Human nose houses a potential lifesaving antibiotic
When researchers at the University of Tübingen and the German Center for Infection Research (DZIF) were studying Staphylococcus lugdunensis, an antibiotic-resistant pathogen that colonizes the human nasal cavity, they discovered that this pathogen was seldom detected in the presence of Staphylococcus lugdunensis. This substance, which they named Lugdunin, is an antibiotic with the ability to fight multiresistent pathogens. An in-depth analysis of Lugdunin revealed that it has a new class of materials – a previously unknown ring structure of protein blocks. Since antibiotics are formed only by soil bacteria and fungi, the discovery of an antibiotic from human microflora has come as a surprise for researchers. Antibiotic resistance is a growing global concern. Therefore, the DZIF researchers are hopeful that this antibiotic would be effective where other antibiotics have failed to work.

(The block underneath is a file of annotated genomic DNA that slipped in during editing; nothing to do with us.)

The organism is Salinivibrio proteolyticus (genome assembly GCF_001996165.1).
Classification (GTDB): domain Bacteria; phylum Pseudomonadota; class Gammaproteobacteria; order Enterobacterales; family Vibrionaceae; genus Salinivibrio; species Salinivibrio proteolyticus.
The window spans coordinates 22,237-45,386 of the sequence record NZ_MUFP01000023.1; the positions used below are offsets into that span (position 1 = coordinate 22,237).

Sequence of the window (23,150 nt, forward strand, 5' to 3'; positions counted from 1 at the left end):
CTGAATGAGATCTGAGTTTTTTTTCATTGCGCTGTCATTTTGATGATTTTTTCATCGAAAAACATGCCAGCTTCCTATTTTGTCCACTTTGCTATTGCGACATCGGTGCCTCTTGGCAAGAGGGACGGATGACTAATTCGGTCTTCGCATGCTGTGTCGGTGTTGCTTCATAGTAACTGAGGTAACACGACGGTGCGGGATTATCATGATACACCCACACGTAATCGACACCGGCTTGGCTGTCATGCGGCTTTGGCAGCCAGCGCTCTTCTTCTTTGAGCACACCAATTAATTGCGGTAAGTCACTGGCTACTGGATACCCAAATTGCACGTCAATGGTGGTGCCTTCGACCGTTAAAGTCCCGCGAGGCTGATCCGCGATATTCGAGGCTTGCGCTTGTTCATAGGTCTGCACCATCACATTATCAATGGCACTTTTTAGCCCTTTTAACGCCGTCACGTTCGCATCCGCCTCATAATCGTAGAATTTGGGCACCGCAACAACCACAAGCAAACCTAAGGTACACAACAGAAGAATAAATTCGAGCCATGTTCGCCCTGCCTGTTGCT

Read more in Science Daily.
You're looking to give wings to your academic career and publication journey. We like that!
Why don't we give you complete access! Create a free account and get unlimited access to all resources & a vibrant researcher community.